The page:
Offshore in depth
Offshore forecasts see more growth, increased spending
Over the next several years, the North American offshore market should see expenditures increase 51%, compared to the previous five-year period, according to a recent forecast by energy analysts at Infield Systems. Historically, North America has been dominated by U.S. Gulf of Mexico (GOM) developments, and this trend will continue, with the GOM accounting for 90% of regional capital expenditures.
As shallow-water reserves decline, operators have expanded their exploration efforts into ever-deeper waters, with Capex forecast to increase 86% for projects in water depths greater than 1,000 m, Infield says. Key deep- and ultra-deepwater developments expected to feature significantly over the period through 2017 include:
During the forecast period to 2017, Infield expects Canada to increase Capex spending. Seen as a new frontier for development, the Arctic region has been attracting increasing operator and media interest. However, significant challenges exist for operators wanting to work in these highly protected waters, with environmental opposition remaining strong.
Among operators, Shell is expected to account for the highest Capex during the forecast, directing 97% of its offshore expenditures toward GOM developments. Here, the operator is expected to develop its second-most capital-intensive development globally after West Africa’s Bonga Southwest, with the Stones and Appomattox projects accounting for a significant share of Shell’s spending through 2017. The largest proportion, 44%, of the cost will be directed toward a newbuild semisubmersible. The forecast, Offshore North America Oil & Gas Market Report, can be accessed from the Infield Systems website.
Key operators. Other important operators include Anadarko and Exxon Mobil—79% of Anadarko’s Capex will be required by field developments in water depths greater than 1,499 m. The greatest depths will be seen on the Lloyd Ridge Cheyenne East prospect, where subsea expenditure is expected through 2014. The most capital-intensive project for the U.S. independent after Lucius is finished is expected to be Heidelberg, with its subsea element and spar installation.
Exxon Mobil is forecast to direct Capex to both U.S. and Canadian assets, with recent project sanctions including the giant Julia tie-back within the GOM’s Walker Ridge area. Exxon Mobil remains undeterred by Shell’s Arctic hiatus, directing 5% of its projected expenditures toward Canadian Arctic assets. Chevron should see lower levels of offshore expenditure over the forecast, with Capex targeted at a smaller number of fields than previously. However, Chevron’s average expenditure per field development is forecast to increase.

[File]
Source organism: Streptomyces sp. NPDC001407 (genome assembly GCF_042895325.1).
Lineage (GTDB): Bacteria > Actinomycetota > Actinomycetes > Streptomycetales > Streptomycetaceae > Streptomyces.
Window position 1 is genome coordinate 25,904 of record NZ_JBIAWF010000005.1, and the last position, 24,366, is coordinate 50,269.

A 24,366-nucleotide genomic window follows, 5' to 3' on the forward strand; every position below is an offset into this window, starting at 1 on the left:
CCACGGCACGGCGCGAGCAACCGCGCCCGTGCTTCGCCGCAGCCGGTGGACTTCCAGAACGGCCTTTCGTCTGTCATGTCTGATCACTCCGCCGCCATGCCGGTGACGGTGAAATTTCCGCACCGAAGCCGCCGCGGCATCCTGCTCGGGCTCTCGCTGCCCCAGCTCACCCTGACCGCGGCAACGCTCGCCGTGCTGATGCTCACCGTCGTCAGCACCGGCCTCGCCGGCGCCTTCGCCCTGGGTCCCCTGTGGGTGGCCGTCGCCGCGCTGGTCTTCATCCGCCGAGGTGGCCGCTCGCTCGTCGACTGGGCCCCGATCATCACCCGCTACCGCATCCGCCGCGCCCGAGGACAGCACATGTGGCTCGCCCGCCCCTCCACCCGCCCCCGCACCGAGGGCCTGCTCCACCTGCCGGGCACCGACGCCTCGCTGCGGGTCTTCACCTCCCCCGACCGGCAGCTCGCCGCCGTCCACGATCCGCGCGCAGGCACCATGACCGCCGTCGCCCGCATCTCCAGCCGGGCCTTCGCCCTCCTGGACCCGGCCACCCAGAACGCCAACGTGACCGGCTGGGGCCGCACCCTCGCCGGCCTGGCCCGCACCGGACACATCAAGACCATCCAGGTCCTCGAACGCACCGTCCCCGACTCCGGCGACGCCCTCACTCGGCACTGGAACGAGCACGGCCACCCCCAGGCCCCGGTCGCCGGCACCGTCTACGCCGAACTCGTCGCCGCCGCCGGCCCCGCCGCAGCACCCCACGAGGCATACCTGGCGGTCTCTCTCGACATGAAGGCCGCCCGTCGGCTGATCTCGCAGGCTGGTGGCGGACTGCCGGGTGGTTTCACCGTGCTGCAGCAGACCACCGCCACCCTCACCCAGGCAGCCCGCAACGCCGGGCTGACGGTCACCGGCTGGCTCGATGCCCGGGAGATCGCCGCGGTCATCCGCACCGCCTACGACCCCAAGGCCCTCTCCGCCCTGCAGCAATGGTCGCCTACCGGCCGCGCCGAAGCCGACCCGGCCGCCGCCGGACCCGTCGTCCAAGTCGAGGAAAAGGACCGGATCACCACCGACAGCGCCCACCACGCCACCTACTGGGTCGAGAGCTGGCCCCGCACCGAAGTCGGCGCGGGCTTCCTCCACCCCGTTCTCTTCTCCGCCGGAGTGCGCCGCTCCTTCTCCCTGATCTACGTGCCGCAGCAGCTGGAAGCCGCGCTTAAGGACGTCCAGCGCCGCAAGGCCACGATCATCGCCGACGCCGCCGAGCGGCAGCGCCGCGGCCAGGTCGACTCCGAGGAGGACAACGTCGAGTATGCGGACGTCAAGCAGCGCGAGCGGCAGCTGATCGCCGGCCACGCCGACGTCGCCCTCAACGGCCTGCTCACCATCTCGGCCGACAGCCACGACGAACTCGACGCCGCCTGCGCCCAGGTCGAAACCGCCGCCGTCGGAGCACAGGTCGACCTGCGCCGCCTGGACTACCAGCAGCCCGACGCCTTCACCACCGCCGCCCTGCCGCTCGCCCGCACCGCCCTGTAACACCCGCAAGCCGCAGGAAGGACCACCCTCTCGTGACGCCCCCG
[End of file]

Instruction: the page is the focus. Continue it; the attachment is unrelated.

Subsea completions are likely to see the highest investment over the forecast period, driven by deepwater GOM developments. With exploration in deeper waters increasing, subsea completion expenditures will inevitably rise. Offshore North America, satellite wells continue to dominate market Capex.
The pipeline market will continue to attract significant Capex, with the GOM accounting for around 82% of the market’s expenditures. SURF lines account for the largest proportion of the market, as a result of GOM deepwater activity, with a large number of subsea tie-ins to floating platforms required. In terms of trunk lines, the forecast increase in expenditures is due to the increasing number of installations expected offshore the U.S. and Canada.
Almost 75% of offshore platform expenditures will relate to floating facilities, mainly associated with GOM projects. Regarding fixed platforms, 80% of Capex is forecast to be directed toward fields in Canada, with one of the largest projects being Exxon Mobil’s Hebron platform offshore Newfoundland. Historically, the U.S. has dominated the fixed platform market, but as shallow-water development opportunities have declined, Canada is likely to overtake the GOM.
Helicopter services totaling $24 billion. Energy analysts at Douglas-Westwood, meanwhile, forecast $24 billion in expenditures for offshore helicopter services between 2014 and 2018, a 57% increase in comparison to the preceding five-year period. Western Europe will continue to account for the largest share of expenditures, driven by the extensive North Sea infrastructure and operators’ preference for large helicopters.
This is DW’s first edition of the World Offshore Oil & Gas Helicopters Market Forecast, which says that a major driver for growth in offshore helicopter services is the field development lifecycle. During drilling, helicopter requirements are short-term, requiring flexibility from the helicopter operator. During production, long-term crew transfer support is required. As production continues to ramp up, the drivers for a larger fleet of helicopters strengthen.
While Western Europe continues to underpin the overall market, DW expects faster growth rates in Africa, Asia, Australasia and Latin America. Globally, the medium-sized class accounts for close to 60% of total offshore helicopter service expenditures. Western Europe and Australasia are exceptions, as customers in these markets favor larger helicopters with increased range and carrying capacity.
The next five years will be important, as a new generation of medium-class helicopters, such as the EC175 and AW189, are introduced. DW notes that these models are highly efficient, with the most advanced safety systems, and are expected to perform well offshore.
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